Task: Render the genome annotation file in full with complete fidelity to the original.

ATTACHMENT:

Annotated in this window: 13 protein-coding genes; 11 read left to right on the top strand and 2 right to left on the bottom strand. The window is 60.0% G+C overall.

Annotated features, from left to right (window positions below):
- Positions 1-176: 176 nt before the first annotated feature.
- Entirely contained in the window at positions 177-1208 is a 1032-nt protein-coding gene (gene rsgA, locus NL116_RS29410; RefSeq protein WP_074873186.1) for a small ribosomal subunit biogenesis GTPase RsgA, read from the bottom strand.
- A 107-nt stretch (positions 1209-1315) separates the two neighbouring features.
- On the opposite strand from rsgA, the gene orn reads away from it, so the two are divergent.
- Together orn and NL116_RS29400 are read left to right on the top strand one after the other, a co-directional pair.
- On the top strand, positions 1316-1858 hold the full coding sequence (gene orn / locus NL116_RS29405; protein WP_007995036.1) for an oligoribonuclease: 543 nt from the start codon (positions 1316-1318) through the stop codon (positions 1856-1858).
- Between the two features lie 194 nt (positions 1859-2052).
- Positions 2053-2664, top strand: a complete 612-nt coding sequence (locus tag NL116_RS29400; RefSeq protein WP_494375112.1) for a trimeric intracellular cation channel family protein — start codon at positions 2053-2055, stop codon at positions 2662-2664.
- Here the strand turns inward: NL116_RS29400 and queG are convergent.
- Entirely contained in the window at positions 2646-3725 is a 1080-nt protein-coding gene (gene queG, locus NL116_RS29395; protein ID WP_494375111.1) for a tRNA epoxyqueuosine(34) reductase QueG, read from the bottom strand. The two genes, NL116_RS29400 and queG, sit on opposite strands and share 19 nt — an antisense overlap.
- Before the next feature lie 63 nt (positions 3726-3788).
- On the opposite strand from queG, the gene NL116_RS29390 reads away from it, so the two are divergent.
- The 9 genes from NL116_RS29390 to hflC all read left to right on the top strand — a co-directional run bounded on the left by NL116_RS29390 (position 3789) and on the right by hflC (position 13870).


Annotated in this window: 13 protein-coding genes; 11 read left to right on the top strand and 2 right to left on the bottom strand. The window is 60.0% G+C overall.

Annotated features, from left to right (window positions below):
- Positions 1-176: 176 nt before the first annotated feature.
- Entirely contained in the window at positions 177-1208 is a 1032-nt protein-coding gene (gene rsgA, locus NL116_RS29410; RefSeq protein WP_074873186.1) for a small ribosomal subunit biogenesis GTPase RsgA, read from the bottom strand.
- A 107-nt stretch (positions 1209-1315) separates the two neighbouring features.
- On the opposite strand from rsgA, the gene orn reads away from it, so the two are divergent.
- Together orn and NL116_RS29400 are read left to right on the top strand one after the other, a co-directional pair.
- On the top strand, positions 1316-1858 hold the full coding sequence (gene orn / locus NL116_RS29405; protein WP_007995036.1) for an oligoribonuclease: 543 nt from the start codon (positions 1316-1318) through the stop codon (positions 1856-1858).
- Between the two features lie 194 nt (positions 1859-2052).
- Positions 2053-2664, top strand: a complete 612-nt coding sequence (locus tag NL116_RS29400; RefSeq protein WP_494375112.1) for a trimeric intracellular cation channel family protein — start codon at positions 2053-2055, stop codon at positions 2662-2664.
- Here the strand turns inward: NL116_RS29400 and queG are convergent.
- Entirely contained in the window at positions 2646-3725 is a 1080-nt protein-coding gene (gene queG, locus NL116_RS29395; protein ID WP_494375111.1) for a tRNA epoxyqueuosine(34) reductase QueG, read from the bottom strand. The two genes, NL116_RS29400 and queG, sit on opposite strands and share 19 nt — an antisense overlap.
- Before the next feature lie 63 nt (positions 3726-3788).
- On the opposite strand from queG, the gene NL116_RS29390 reads away from it, so the two are divergent.
- The 9 genes from NL116_RS29390 to hflC all read left to right on the top strand — a co-directional run bounded on the left by NL116_RS29390 (position 3789) and on the right by hflC (position 13870).